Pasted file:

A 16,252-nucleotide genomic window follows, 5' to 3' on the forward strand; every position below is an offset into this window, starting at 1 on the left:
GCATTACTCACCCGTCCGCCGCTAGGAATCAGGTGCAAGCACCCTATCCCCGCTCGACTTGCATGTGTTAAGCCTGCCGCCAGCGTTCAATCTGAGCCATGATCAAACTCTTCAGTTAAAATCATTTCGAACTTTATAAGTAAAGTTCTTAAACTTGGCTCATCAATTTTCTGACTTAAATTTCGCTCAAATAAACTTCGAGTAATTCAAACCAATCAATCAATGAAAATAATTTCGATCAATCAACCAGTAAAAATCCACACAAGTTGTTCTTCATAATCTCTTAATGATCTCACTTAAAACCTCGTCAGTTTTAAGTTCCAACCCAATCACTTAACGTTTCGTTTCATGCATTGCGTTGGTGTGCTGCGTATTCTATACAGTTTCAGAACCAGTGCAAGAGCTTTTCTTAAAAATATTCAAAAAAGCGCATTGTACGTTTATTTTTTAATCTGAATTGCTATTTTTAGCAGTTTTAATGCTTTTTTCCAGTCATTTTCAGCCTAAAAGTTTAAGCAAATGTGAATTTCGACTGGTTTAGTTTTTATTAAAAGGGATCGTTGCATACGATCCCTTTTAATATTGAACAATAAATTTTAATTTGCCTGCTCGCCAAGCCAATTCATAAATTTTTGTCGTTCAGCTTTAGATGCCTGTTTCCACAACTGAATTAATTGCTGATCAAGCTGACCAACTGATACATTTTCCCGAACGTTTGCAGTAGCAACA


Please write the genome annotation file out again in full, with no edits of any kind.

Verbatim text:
A 16,252-nucleotide genomic window follows, 5' to 3' on the forward strand; every position below is an offset into this window, starting at 1 on the left:
GCATTACTCACCCGTCCGCCGCTAGGAATCAGGTGCAAGCACCCTATCCCCGCTCGACTTGCATGTGTTAAGCCTGCCGCCAGCGTTCAATCTGAGCCATGATCAAACTCTTCAGTTAAAATCATTTCGAACTTTATAAGTAAAGTTCTTAAACTTGGCTCATCAATTTTCTGACTTAAATTTCGCTCAAATAAACTTCGAGTAATTCAAACCAATCAATCAATGAAAATAATTTCGATCAATCAACCAGTAAAAATCCACACAAGTTGTTCTTCATAATCTCTTAATGATCTCACTTAAAACCTCGTCAGTTTTAAGTTCCAACCCAATCACTTAACGTTTCGTTTCATGCATTGCGTTGGTGTGCTGCGTATTCTATACAGTTTCAGAACCAGTGCAAGAGCTTTTCTTAAAAATATTCAAAAAAGCGCATTGTACGTTTATTTTTTAATCTGAATTGCTATTTTTAGCAGTTTTAATGCTTTTTTCCAGTCATTTTCAGCCTAAAAGTTTAAGCAAATGTGAATTTCGACTGGTTTAGTTTTTATTAAAAGGGATCGTTGCATACGATCCCTTTTAATATTGAACAATAAATTTTAATTTGCCTGCTCGCCAAGCCAATTCATAAATTTTTGTCGTTCAGCTTTAGATGCCTGTTTCCACAACTGAATTAATTGCTGATCAAGCTGACCAACTGATACATTTTCCCGAACGTTTGCAGTAGCAACA